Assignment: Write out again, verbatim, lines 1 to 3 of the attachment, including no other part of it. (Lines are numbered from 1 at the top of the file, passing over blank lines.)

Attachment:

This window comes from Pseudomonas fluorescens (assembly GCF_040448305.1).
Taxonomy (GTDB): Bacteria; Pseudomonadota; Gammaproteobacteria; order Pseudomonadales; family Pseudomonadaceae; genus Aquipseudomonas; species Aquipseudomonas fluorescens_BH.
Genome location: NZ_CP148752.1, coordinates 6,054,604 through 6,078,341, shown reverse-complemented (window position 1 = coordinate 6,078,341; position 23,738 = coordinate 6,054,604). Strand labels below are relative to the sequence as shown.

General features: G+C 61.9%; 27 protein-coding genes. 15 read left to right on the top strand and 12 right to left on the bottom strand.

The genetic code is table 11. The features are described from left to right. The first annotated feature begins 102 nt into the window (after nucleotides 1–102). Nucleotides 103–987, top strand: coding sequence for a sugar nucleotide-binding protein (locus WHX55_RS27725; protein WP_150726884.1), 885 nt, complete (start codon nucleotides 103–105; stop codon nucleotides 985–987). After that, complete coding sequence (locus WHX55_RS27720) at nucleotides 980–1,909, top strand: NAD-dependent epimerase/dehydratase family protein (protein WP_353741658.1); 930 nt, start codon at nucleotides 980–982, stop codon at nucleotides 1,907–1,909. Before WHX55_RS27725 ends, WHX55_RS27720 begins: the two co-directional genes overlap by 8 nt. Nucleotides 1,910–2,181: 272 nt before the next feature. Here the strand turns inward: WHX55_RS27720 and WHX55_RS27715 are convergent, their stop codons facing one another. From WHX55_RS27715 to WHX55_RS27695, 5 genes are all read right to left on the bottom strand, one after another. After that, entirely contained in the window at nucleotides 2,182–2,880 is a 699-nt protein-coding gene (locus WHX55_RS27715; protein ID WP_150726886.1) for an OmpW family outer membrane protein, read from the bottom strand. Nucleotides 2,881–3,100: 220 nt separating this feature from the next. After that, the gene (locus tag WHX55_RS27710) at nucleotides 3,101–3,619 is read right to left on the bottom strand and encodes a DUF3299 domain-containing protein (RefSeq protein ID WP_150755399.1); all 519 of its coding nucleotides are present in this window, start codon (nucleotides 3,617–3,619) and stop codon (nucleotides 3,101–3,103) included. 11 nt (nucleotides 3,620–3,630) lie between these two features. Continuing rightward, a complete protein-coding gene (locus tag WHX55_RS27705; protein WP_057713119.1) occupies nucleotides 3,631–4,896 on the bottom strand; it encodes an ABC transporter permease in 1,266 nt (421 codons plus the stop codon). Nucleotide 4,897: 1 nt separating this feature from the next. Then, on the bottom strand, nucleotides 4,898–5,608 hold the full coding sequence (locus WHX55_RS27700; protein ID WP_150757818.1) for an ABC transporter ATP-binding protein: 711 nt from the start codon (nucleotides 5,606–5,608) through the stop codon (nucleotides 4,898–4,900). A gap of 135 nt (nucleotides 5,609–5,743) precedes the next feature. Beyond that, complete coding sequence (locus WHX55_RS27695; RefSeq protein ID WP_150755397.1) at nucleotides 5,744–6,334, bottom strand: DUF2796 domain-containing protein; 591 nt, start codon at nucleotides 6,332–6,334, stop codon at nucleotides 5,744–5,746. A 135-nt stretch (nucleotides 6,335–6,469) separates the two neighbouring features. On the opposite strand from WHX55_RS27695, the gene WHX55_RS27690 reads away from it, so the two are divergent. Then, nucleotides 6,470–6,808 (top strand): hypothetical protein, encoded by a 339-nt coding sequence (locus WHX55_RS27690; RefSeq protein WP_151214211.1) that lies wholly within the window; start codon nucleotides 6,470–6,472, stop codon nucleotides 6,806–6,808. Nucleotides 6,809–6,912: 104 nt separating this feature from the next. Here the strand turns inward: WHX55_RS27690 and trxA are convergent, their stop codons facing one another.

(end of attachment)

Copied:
This window comes from Pseudomonas fluorescens (assembly GCF_040448305.1).
Taxonomy (GTDB): Bacteria; Pseudomonadota; Gammaproteobacteria; order Pseudomonadales; family Pseudomonadaceae; genus Aquipseudomonas; species Aquipseudomonas fluorescens_BH.
Genome location: NZ_CP148752.1, coordinates 6,054,604 through 6,078,341, shown reverse-complemented (window position 1 = coordinate 6,078,341; position 23,738 = coordinate 6,054,604). Strand labels below are relative to the sequence as shown.